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Pakistan’s campaign to prevent polio from vaccine abuse – Global issues

Authorities in North Waziristan district in Pakistan, vaccinate children against polio.  With one reported case, intensified efforts to rule out the disease are underway.  Credit: Ashfaq Yusufzai / IPS
Authorities in North Waziristan district in Pakistan, vaccinate children against polio. With one reported case, intensified efforts to rule out the disease are underway. Credit: Ashfaq Yusufzai / IPS
  • by Ashfaq Yusufzai (peshawar, pakistan)
  • Joint press service

The disease was detected in a 15-month-old child about 15 kilometers from the Afghan border. The area was considered a center of Taliban insurgency until 2014.

The Taliban were against polio vaccination, but vaccinations restarted after the fighters were driven out in 2014.

The boy’s family said he was vaccinated.

“The boy was vaccinated in every home polio vaccination campaign, but even after that, he still got sick. The toddler’s uncle, Naheedullah, said: “We are not opposed to anti-polio drops. “We are religious but never defied vaccinations.”

However, authorities objected to the family’s version and said that the newly infected child was not given the oral polio vaccine (OPV) because his family was among those they called “from refuse to be silent”.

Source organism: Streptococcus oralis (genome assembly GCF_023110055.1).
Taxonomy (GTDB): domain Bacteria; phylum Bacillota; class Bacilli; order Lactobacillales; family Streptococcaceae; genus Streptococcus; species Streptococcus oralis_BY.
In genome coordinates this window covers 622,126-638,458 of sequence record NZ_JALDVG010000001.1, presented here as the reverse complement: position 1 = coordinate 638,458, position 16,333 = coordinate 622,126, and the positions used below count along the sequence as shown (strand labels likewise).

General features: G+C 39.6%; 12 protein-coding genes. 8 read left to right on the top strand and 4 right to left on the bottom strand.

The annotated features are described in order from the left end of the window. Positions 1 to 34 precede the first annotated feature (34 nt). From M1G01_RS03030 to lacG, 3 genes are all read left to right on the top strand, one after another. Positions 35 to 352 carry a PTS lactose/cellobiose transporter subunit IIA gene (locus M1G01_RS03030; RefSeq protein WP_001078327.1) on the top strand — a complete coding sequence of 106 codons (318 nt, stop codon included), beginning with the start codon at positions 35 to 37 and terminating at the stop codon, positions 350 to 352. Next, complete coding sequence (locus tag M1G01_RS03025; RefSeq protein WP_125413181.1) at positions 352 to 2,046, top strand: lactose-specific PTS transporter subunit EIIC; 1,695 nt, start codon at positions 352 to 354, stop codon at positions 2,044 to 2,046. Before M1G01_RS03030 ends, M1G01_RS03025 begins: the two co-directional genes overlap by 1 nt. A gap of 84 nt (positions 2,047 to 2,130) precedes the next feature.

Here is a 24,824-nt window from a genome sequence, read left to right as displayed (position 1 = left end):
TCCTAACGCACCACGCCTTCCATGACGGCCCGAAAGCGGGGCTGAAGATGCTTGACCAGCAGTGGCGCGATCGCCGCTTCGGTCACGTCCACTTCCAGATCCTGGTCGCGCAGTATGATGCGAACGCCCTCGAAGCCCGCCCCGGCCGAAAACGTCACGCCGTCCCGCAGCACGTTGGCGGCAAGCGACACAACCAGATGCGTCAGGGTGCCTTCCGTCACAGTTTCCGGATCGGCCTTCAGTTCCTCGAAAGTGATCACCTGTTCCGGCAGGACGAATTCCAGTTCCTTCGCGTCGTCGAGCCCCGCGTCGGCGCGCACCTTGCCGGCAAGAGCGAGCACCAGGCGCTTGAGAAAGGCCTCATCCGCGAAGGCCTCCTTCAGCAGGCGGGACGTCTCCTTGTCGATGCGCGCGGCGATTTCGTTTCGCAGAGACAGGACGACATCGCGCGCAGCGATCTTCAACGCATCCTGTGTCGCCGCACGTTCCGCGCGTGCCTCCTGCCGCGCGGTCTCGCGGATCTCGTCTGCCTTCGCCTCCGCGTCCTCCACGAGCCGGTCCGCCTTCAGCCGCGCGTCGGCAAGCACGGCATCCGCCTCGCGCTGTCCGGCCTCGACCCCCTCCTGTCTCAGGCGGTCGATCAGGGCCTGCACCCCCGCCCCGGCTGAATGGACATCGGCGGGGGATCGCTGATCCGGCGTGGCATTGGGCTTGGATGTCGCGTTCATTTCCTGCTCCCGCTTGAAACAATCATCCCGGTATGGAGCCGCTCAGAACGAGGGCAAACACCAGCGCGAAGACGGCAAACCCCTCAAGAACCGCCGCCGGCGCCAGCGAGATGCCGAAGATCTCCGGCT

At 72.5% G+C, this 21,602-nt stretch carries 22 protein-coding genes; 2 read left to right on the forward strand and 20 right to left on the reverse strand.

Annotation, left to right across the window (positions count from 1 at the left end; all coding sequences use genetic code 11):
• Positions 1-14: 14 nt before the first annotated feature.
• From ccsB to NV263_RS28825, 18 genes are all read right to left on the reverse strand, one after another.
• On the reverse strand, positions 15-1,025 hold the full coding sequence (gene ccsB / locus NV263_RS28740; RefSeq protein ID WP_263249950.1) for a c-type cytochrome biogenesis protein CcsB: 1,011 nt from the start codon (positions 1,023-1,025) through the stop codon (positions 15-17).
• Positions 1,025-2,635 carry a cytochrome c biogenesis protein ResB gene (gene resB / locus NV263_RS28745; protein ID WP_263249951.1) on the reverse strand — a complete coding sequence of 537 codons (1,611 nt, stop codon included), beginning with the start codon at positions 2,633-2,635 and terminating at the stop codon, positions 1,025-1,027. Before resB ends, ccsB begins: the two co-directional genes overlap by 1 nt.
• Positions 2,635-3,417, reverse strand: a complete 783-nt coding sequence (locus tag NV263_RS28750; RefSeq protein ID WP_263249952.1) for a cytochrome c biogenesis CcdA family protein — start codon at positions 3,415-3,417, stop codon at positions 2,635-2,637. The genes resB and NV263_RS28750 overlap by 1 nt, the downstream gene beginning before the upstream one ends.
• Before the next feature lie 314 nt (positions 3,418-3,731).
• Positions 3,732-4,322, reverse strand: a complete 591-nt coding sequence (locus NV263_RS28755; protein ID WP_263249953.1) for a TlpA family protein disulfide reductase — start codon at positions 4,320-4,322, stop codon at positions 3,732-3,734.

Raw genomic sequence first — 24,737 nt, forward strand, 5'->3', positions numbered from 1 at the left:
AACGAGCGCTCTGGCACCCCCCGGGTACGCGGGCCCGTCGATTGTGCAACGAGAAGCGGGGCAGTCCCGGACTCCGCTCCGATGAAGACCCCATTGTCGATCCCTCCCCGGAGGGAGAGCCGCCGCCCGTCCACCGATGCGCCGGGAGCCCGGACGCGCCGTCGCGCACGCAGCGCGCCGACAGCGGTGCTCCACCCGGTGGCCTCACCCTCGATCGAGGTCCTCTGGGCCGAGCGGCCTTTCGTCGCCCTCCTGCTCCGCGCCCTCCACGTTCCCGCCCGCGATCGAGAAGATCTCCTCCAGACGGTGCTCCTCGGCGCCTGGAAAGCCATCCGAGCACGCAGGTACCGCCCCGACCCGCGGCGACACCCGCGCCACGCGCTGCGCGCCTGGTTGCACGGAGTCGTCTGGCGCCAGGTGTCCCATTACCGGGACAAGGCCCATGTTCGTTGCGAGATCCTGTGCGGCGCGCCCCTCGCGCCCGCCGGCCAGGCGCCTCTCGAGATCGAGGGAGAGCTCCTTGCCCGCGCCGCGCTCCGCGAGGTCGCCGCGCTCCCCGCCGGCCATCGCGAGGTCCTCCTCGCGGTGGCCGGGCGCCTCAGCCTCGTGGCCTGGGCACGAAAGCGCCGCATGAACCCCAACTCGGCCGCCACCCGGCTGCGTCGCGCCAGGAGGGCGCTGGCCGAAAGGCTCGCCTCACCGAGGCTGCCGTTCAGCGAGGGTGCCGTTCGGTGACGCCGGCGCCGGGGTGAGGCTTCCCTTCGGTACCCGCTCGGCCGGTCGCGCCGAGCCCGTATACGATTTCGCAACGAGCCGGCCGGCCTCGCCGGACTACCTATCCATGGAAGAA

Dr Shamsur Rehman, a health official in the region, told IPS: “Silent denials are people whose families protest that their children under the age of 5 have been vaccinated but they have not yet been vaccinated. vaccination. In Khyber Pakhtunkhwa, 18,349 children remained unvaccinated due to family rejection during the March 2022 campaign. This is down from 19,874 recorded in December 2021.

Vaccinators also face threats from defiant parents – and as such, often document children who have been vaccinated to keep them safe from retaliation. More than 50 people have been killed, attributed to fighters, since 2012 in multiple anti-polio locusts, mainly in Khyber Pakhtunkhwa, which has remained a virus hotspot for years, the country’s oldest newspaper said. Pakistan Dawn reported.

Religious scholar Muhammad Sami says that polio vaccines are not allowed in Islam, and so there is hesitation about polio vaccines. He said his team had “information” that the vaccination was a plot “to make recipients unable to bear children and reduce the Muslim population.”

However, others in the same area had a different opinion.

“We convinced parents to use OPV for their children because of their religious responsibility to protect their children from disease,” says Maulana Sagheer, adding that it is misinformation that vaccines cause infertility and infertility.

Zulfiqar Babakhel, a spokesman for the Pakistan Polio Program, told IPS that the discovery of this latest case of wild polio virus was not unexpected. Pakistan’s program, he said, has anticipated this risk and has come up with contingency plans to be able to react quickly.

It continues to ramp up efforts to eliminate all residual transmission of any strains of the polio virus.

“The ‘last mile’ has always proven to be the most difficult phase of national eradication efforts in all countries. Despite its challenges, the program is capitalizing on recent success and continues to strive to be polio-free. This is the most important moment of the show,” said Babakhel.